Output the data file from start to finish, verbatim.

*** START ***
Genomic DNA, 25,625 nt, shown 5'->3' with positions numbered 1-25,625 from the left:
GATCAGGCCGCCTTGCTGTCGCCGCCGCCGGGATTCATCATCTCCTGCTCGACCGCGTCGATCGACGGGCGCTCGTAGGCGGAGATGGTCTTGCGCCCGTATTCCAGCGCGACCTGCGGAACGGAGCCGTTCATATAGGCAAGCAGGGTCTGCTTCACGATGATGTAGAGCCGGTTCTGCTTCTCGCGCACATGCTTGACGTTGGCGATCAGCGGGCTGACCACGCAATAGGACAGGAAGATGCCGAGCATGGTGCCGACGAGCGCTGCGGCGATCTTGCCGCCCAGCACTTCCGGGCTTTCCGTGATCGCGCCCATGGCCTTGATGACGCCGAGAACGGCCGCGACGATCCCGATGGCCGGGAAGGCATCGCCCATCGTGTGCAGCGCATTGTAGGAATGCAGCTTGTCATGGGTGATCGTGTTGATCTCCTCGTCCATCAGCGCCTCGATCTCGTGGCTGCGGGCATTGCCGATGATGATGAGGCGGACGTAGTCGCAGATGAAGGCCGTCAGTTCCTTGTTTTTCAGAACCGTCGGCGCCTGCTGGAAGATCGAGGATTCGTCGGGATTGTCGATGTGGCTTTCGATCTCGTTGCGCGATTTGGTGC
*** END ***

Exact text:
Genomic DNA, 25,625 nt, shown 5'->3' with positions numbered 1-25,625 from the left:
GATCAGGCCGCCTTGCTGTCGCCGCCGCCGGGATTCATCATCTCCTGCTCGACCGCGTCGATCGACGGGCGCTCGTAGGCGGAGATGGTCTTGCGCCCGTATTCCAGCGCGACCTGCGGAACGGAGCCGTTCATATAGGCAAGCAGGGTCTGCTTCACGATGATGTAGAGCCGGTTCTGCTTCTCGCGCACATGCTTGACGTTGGCGATCAGCGGGCTGACCACGCAATAGGACAGGAAGATGCCGAGCATGGTGCCGACGAGCGCTGCGGCGATCTTGCCGCCCAGCACTTCCGGGCTTTCCGTGATCGCGCCCATGGCCTTGATGACGCCGAGAACGGCCGCGACGATCCCGATGGCCGGGAAGGCATCGCCCATCGTGTGCAGCGCATTGTAGGAATGCAGCTTGTCATGGGTGATCGTGTTGATCTCCTCGTCCATCAGCGCCTCGATCTCGTGGCTGCGGGCATTGCCGATGATGATGAGGCGGACGTAGTCGCAGATGAAGGCCGTCAGTTCCTTGTTTTTCAGAACCGTCGGCGCCTGCTGGAAGATCGAGGATTCGTCGGGATTGTCGATGTGGCTTTCGATCTCGTTGCGCGATTTGGTGC